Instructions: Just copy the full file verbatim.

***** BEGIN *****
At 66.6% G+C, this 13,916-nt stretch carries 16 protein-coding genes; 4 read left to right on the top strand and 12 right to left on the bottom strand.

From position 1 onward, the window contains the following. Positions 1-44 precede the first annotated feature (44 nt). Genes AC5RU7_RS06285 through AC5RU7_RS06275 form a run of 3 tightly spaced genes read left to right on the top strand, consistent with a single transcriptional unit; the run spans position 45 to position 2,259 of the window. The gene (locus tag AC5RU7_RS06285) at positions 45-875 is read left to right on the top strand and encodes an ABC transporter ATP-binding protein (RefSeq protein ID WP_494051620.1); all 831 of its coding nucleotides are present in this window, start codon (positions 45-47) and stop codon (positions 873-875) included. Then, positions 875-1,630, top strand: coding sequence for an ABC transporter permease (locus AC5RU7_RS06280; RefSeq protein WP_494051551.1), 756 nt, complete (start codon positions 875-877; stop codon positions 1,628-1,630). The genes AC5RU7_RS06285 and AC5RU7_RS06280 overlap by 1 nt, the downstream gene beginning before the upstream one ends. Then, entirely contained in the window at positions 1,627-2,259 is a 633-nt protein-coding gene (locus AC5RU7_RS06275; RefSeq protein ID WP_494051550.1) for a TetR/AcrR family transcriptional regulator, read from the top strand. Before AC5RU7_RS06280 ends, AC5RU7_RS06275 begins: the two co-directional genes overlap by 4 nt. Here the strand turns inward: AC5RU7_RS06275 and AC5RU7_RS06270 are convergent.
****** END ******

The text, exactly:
At 66.6% G+C, this 13,916-nt stretch carries 16 protein-coding genes; 4 read left to right on the top strand and 12 right to left on the bottom strand.

From position 1 onward, the window contains the following. Positions 1-44 precede the first annotated feature (44 nt). Genes AC5RU7_RS06285 through AC5RU7_RS06275 form a run of 3 tightly spaced genes read left to right on the top strand, consistent with a single transcriptional unit; the run spans position 45 to position 2,259 of the window. The gene (locus tag AC5RU7_RS06285) at positions 45-875 is read left to right on the top strand and encodes an ABC transporter ATP-binding protein (RefSeq protein ID WP_494051620.1); all 831 of its coding nucleotides are present in this window, start codon (positions 45-47) and stop codon (positions 873-875) included. Then, positions 875-1,630, top strand: coding sequence for an ABC transporter permease (locus AC5RU7_RS06280; RefSeq protein WP_494051551.1), 756 nt, complete (start codon positions 875-877; stop codon positions 1,628-1,630). The genes AC5RU7_RS06285 and AC5RU7_RS06280 overlap by 1 nt, the downstream gene beginning before the upstream one ends. Then, entirely contained in the window at positions 1,627-2,259 is a 633-nt protein-coding gene (locus AC5RU7_RS06275; RefSeq protein ID WP_494051550.1) for a TetR/AcrR family transcriptional regulator, read from the top strand. Before AC5RU7_RS06280 ends, AC5RU7_RS06275 begins: the two co-directional genes overlap by 4 nt. Here the strand turns inward: AC5RU7_RS06275 and AC5RU7_RS06270 are convergent.